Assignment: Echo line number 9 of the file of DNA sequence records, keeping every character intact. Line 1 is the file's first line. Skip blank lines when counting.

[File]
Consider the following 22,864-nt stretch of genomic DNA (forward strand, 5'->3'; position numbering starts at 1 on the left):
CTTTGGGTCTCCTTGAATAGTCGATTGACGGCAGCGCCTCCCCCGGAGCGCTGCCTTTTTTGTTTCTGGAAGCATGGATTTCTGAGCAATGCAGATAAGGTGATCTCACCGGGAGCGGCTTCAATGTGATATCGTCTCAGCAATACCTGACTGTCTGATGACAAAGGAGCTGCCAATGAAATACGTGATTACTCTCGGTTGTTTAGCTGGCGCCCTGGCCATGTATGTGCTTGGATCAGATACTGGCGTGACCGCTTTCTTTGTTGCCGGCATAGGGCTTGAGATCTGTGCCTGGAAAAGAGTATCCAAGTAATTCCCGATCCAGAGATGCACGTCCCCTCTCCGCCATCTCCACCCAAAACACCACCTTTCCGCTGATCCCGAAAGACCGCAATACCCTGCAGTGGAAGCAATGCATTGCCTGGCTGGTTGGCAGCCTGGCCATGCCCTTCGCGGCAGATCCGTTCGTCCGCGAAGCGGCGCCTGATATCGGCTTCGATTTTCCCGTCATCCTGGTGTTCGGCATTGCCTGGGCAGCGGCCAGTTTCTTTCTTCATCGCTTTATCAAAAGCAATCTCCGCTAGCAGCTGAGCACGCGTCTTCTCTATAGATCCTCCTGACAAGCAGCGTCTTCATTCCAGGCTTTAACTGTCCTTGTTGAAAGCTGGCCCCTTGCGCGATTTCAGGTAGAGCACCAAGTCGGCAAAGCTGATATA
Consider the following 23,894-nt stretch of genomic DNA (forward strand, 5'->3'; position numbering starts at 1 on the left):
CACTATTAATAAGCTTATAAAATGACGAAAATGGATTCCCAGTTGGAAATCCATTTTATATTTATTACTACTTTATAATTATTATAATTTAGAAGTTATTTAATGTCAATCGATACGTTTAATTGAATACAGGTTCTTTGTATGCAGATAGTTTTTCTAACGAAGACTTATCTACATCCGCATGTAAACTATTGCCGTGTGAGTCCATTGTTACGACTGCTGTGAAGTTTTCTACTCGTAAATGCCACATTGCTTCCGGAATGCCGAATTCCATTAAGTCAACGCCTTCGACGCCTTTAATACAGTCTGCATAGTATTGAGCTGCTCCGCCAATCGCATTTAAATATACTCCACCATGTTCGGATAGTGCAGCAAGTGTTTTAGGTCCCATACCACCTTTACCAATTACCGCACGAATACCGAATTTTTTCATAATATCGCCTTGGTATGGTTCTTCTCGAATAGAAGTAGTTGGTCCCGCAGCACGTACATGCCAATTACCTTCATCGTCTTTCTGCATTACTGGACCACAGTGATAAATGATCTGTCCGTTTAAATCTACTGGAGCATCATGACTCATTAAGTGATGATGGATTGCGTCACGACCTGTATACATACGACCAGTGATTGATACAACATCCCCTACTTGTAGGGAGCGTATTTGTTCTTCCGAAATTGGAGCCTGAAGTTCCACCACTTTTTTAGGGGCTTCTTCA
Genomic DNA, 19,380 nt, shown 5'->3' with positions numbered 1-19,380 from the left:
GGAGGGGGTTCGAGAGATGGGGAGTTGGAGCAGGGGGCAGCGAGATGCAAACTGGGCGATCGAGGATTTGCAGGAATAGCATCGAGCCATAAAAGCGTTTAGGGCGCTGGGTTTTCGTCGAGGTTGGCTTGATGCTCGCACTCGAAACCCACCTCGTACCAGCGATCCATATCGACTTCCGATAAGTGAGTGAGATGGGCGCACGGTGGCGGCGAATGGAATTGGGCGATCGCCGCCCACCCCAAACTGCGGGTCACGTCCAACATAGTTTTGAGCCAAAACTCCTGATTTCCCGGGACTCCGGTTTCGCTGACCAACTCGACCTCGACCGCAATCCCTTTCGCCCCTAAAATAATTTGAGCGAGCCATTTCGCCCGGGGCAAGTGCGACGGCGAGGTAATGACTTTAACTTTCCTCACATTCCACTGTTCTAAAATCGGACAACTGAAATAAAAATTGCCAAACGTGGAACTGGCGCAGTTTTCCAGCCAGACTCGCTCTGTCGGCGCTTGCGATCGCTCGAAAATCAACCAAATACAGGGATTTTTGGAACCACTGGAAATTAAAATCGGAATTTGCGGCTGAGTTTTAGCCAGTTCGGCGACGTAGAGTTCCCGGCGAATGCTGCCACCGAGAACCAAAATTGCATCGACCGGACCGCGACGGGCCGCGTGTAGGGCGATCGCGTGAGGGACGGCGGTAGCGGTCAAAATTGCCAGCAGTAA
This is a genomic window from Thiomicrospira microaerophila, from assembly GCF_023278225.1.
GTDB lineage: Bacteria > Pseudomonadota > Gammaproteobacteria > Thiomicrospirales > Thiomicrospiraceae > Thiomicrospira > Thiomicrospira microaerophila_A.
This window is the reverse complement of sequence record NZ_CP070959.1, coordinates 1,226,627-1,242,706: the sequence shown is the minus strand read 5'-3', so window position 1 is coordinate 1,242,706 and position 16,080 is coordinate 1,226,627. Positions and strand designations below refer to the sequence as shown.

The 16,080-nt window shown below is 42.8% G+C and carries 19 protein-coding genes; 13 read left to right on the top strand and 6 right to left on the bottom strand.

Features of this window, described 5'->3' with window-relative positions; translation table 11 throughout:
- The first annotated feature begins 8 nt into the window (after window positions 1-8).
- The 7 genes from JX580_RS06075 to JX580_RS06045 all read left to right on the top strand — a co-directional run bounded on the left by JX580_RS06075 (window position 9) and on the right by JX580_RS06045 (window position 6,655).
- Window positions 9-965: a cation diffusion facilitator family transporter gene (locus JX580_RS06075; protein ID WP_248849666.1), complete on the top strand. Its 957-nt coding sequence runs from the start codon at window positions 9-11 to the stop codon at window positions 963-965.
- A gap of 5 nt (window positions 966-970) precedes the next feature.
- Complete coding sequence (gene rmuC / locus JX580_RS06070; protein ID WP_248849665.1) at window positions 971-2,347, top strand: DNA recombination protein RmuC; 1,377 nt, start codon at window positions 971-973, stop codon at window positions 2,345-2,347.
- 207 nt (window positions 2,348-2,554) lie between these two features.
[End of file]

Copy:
This window is the reverse complement of sequence record NZ_CP070959.1, coordinates 1,226,627-1,242,706: the sequence shown is the minus strand read 5'-3', so window position 1 is coordinate 1,242,706 and position 16,080 is coordinate 1,226,627. Positions and strand designations below refer to the sequence as shown.